'Climate change is strongly factored in all I am planning’, says Australian wine scientist and winemaker Brian Croser. ‘From Tapanappa’s view point I have a rule, which is not further than 30 km from the coast, not lower than 300 m and not less than 900 mm of annual rainfall.’

‘I’ve been concerned about climate change for more than 20 years,’ says Clare Valley vigneron Jeffrey Grosset, ‘and Gaia Vineyard stands as a somewhat meagre initiative to not only offset the impact temporarily, but was also established from a personal wish that it could, in some small way, raise people’s awareness of the sensitivity of grape quality to the most subtle changes in climate, as is the case with most living things.’ Grosset adds that. ‘The loss of species on earth is of course just making this all so much worse, and the description “self mutilation” best sums up the impact on us, and other living things.’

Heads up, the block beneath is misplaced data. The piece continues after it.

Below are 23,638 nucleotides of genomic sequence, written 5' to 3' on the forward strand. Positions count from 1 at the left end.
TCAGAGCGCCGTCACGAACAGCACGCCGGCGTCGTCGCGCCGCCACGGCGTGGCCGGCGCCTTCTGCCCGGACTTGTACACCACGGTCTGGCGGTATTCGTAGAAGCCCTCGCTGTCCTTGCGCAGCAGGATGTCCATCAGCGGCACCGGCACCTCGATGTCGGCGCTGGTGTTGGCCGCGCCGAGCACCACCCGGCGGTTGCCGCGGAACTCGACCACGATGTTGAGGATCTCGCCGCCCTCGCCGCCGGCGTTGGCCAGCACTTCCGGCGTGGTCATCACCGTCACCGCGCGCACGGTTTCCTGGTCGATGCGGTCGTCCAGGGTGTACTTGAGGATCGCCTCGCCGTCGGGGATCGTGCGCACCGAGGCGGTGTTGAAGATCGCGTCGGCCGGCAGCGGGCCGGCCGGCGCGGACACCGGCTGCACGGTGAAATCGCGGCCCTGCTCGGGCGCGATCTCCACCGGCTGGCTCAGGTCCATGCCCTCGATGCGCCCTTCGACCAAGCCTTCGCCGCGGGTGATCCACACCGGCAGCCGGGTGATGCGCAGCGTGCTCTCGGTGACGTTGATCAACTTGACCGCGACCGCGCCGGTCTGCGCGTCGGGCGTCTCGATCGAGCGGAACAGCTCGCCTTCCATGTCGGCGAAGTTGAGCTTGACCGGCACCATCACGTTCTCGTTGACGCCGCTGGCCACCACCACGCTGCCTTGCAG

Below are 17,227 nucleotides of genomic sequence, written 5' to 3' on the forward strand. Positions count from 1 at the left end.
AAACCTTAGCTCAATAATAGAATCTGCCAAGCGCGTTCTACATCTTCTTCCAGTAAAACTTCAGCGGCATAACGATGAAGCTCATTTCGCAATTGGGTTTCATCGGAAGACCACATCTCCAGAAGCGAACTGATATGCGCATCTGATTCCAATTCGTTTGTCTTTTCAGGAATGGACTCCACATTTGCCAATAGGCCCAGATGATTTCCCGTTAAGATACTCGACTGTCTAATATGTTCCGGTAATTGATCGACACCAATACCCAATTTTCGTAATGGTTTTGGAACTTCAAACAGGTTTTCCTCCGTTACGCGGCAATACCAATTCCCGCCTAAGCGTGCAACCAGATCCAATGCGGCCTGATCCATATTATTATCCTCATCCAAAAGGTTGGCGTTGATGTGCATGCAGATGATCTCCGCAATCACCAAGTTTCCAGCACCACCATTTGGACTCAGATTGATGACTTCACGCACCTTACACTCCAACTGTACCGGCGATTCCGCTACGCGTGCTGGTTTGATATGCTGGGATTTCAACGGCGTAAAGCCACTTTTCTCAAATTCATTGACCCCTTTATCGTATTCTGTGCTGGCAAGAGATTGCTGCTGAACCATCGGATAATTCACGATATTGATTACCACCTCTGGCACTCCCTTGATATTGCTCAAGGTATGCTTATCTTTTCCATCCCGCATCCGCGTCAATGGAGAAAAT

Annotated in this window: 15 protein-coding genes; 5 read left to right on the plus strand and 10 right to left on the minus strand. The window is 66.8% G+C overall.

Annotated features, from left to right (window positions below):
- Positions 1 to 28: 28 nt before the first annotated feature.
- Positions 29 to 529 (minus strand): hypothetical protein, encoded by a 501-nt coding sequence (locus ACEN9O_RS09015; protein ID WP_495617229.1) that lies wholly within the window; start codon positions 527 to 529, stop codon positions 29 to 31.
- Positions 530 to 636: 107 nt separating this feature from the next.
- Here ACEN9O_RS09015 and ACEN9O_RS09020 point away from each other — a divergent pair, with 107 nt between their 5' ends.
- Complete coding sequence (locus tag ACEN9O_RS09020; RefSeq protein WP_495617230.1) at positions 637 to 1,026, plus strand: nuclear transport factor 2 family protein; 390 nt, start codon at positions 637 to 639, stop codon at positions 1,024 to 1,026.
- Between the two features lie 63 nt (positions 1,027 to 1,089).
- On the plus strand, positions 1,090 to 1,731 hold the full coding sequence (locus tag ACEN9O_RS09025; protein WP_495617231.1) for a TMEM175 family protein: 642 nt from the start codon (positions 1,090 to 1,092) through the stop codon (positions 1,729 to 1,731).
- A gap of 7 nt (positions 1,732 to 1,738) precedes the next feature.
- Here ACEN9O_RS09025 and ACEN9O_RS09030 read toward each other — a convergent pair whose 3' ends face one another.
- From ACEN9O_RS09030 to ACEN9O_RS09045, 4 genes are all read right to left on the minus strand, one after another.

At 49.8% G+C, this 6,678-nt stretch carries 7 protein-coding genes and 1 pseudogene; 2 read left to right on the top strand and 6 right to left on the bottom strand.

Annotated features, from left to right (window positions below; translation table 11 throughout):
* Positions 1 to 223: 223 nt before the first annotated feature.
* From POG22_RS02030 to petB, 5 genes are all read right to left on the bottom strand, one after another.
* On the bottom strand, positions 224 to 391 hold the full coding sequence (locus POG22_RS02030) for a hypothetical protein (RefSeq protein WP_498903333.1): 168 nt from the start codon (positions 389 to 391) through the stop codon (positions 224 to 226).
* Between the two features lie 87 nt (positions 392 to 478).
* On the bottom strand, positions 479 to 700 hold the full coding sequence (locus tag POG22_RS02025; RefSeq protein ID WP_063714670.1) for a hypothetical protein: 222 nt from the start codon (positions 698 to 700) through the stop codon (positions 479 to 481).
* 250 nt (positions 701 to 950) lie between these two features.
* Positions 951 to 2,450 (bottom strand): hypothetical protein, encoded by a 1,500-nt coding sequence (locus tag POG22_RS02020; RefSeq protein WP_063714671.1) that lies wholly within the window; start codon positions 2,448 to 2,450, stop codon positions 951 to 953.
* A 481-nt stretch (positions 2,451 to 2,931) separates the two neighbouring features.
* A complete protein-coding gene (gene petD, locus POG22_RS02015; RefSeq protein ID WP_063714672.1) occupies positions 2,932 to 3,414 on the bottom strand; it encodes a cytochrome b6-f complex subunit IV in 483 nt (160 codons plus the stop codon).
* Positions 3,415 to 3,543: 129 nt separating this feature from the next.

‘I am a true believer’, said New Zealand winemaker Steve Smith when I asked him about global warming. ‘It will have a significant effect on us and on winegrowing around the world, the only issue is when and by how much.’ Smith adds that, ‘Whether we are experiencing the effects of it now is debatable. However, in my view the weather patterns seem to be more dramatic. Ironically it seems that frost is playing a bigger part with the warmer early spring pushing earlier bud burst yet we are still exposed to the polar fronts that come through and dump late snow and therefore increase frost risk on buds that have burst quite early.’ For various reasons Smith feels that New Zealand will suffer less from the effects of global warming than many other regions, chiefly because it has plenty of room to move south to cooler areas, and because rises in temperature may well make viticulture easier in established regions.

As well as changing temperatures, though, we may have increased frequency of dramatic or unpredictable weather events. This would make viticulture much more risky.